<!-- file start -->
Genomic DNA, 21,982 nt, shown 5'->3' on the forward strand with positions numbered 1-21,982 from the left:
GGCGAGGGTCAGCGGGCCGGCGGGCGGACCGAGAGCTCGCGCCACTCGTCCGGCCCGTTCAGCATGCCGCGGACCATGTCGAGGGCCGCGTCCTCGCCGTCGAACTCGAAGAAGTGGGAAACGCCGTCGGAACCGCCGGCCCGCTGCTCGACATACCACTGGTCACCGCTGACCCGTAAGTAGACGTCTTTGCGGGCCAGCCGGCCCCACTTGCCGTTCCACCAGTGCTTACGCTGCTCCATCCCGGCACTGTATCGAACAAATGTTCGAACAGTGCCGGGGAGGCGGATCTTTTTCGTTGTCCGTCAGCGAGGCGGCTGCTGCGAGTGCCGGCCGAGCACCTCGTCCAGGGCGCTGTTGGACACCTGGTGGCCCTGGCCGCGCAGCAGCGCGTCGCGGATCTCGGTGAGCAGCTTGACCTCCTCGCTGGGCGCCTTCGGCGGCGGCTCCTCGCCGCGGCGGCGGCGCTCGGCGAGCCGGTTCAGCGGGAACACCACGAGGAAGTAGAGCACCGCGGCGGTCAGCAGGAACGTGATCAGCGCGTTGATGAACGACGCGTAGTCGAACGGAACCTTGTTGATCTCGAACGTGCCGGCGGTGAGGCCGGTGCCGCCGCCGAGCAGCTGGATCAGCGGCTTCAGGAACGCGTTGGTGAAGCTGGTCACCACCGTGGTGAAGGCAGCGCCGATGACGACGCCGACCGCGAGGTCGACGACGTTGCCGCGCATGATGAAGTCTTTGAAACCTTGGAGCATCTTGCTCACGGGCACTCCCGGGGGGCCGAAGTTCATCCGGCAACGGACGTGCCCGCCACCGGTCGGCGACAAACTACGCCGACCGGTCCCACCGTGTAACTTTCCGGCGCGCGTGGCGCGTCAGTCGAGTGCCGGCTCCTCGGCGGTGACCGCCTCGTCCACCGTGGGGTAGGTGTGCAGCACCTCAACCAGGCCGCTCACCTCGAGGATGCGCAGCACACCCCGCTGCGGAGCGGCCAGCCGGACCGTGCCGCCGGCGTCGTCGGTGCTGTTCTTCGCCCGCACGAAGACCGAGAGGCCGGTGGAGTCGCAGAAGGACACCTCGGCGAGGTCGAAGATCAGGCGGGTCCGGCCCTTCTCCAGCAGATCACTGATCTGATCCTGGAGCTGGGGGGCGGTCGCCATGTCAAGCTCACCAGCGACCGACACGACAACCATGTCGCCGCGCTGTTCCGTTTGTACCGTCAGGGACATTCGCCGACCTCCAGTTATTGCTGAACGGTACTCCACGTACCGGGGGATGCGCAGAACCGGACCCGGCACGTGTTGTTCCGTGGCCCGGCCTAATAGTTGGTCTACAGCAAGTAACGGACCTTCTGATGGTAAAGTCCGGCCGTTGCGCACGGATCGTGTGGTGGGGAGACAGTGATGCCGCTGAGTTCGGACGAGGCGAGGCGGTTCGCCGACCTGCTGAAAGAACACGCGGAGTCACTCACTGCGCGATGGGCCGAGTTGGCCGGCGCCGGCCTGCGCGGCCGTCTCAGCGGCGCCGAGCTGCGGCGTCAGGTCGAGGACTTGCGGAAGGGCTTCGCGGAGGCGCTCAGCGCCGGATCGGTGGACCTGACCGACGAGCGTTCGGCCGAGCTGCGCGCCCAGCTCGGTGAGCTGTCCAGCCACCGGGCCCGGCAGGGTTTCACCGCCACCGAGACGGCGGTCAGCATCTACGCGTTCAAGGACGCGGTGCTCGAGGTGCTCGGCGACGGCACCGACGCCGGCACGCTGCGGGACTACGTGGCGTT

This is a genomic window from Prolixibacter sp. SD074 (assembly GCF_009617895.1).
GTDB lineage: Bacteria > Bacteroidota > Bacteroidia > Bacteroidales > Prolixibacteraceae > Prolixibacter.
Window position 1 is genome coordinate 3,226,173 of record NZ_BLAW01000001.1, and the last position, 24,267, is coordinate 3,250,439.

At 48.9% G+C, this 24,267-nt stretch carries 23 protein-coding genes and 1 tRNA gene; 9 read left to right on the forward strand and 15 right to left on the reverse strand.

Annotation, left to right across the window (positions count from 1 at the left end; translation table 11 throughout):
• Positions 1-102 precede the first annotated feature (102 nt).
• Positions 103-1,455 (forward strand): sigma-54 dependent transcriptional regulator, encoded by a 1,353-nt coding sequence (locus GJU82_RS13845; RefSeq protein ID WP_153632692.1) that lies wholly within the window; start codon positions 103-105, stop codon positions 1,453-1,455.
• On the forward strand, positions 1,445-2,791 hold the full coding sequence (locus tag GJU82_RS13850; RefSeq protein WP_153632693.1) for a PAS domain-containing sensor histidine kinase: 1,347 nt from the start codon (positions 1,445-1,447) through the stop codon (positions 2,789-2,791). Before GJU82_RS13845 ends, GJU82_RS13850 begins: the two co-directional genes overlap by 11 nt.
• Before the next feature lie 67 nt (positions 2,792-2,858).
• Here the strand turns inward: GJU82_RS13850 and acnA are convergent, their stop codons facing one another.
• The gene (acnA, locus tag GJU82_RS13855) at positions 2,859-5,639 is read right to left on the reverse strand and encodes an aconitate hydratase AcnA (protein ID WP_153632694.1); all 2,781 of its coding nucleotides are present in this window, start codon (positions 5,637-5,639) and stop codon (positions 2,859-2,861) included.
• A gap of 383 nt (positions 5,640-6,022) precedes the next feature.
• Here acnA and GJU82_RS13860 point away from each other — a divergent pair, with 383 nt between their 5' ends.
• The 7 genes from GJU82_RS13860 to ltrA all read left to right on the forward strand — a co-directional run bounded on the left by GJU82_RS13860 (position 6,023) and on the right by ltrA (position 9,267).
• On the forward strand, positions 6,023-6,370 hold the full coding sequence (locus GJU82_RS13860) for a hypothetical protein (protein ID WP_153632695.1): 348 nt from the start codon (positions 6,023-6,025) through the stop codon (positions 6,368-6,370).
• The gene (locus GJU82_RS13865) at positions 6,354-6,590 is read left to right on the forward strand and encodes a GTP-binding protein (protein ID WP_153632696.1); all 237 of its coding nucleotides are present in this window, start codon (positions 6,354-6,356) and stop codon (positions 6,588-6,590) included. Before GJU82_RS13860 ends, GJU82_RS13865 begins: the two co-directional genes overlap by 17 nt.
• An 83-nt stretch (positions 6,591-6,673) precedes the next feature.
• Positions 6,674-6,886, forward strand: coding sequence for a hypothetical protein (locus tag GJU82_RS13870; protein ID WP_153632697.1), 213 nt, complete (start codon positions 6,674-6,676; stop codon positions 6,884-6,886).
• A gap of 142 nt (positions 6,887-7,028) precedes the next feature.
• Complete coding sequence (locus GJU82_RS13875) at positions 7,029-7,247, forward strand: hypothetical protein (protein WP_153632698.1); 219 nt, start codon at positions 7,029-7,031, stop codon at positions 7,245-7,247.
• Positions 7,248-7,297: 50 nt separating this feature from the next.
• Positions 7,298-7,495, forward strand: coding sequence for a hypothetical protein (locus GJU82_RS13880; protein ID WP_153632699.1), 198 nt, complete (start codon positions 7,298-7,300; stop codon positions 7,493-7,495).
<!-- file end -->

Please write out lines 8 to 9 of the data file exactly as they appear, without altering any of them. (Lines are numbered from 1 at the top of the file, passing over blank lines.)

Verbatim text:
• Positions 1-102 precede the first annotated feature (102 nt).
• Positions 103-1,455 (forward strand): sigma-54 dependent transcriptional regulator, encoded by a 1,353-nt coding sequence (locus GJU82_RS13845; RefSeq protein ID WP_153632692.1) that lies wholly within the window; start codon positions 103-105, stop codon positions 1,453-1,455.